. The Odyssey, by Homer – I fully appreciate the brilliance of this, but it wasn’t exactly a page turner.

. We Were Liars, by E. Lockhart – I loved parts and hated parts of this book. It was definitely suspenseful.

. A Place Called Here, by Cecilia Ahern – Really sweet story, although it was a little hard to get into and the characters were inconsistent.

. The Tempest, by William Shakespeare – Brilliantly written (obviously), but I just didn’t enjoy reading it that much.

. The Bridge to Holy Cross, by Paullina Simons – I much preferred the first book in the trilogy, but I did like the ending.

. Love, Rosie, by Cecilia Ahern – I really loved this book for some light reading.

. The Empathy Exams, by Leslie Jamieson – Entertaining book of essays, loosely revolving around the topic of “Empathy”.

. The Rosie Project, by Graeme Simsion – This book was easy to read, and I fell in love with the characters.

. The Perks of Being a Wallflower, by Stephen Chbosky – I think I read this in one sitting. This is the kind of YA that I like.

. The Beach, by Alex Garland – Suspenseful, different, and great settings, although for some reason it took me a long time to get through.

. The Bronze Horseman, by Paullina Simons – This book is such a page turner – I read all 700 pages in about a day, and it made me cry a lot.

. Pride and Prejudice, by Jane Austen – I’m surprised that I had gone so long without reading Pride and Prejudice. It definitely is a must-read.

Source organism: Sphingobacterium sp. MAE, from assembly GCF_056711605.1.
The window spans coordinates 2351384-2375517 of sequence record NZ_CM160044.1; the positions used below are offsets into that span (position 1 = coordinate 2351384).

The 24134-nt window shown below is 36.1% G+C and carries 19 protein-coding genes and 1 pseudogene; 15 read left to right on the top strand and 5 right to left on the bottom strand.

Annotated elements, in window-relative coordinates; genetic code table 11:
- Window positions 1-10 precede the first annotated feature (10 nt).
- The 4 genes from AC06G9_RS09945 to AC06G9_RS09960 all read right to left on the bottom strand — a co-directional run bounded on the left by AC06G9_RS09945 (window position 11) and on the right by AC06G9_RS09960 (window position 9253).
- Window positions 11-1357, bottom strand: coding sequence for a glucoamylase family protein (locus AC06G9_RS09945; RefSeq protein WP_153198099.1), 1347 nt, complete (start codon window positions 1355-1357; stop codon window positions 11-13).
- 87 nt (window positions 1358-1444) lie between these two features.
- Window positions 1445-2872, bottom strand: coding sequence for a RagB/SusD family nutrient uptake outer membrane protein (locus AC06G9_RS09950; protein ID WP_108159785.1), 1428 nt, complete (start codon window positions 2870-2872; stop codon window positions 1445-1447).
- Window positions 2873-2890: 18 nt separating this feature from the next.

. The Rabbit Back Literature Society, by Pasi Ilmari Jääskeläinen  – This is probably the strangest book I have ever read, but I loved almost everything about it.

. The Old Man and The Sea, by Ernest Hemingway – Hemingway’s iceberg principle is so obvious in this 100 page novel about a man and a fish. I loved it and definitely want to reread it in 2016.

. Citizen: An American Lyric, by Claudia Rankine – The first book of prose poetry that I’ve ever read, and definitely not the last.

. Ariel, by Sylvia Plath – This book of poetry gives me goosebumps every time I open it. I’ve read it about four times this year.

. A Visit from the Goon Squad, by Jennifer Egan – This book really affected me – I had to sit quietly for a couple of hours after finishing it. It made me laugh, cry and feel completely numb all in a couple of hours.

. Pale Fire, by Vladimir Nabokov – I don’t always know what he’s doing, but Nabokov is a genius. He has a way of making the sentences sound like music.

. The Secret History, by Donna Tartt – I’m sure this book isn’t the best written in the list, and there are definitely things about it that I don’t like, but somehow I knew after reading the first page that it would be in the top spot. This book makes you feel so left out. It makes you want to be liked by the characters and study the classics and walk around in the snow. I still think about the story all the time, even though I finished it months ago.

So that’s it, the list of books I read in 2015, rated from my least enjoyed to most enjoyed (not necessarily worst to best). I’d love to hear about your favourite books of 2015 in the comments below.

Thanks for reading,

Tamara Drazic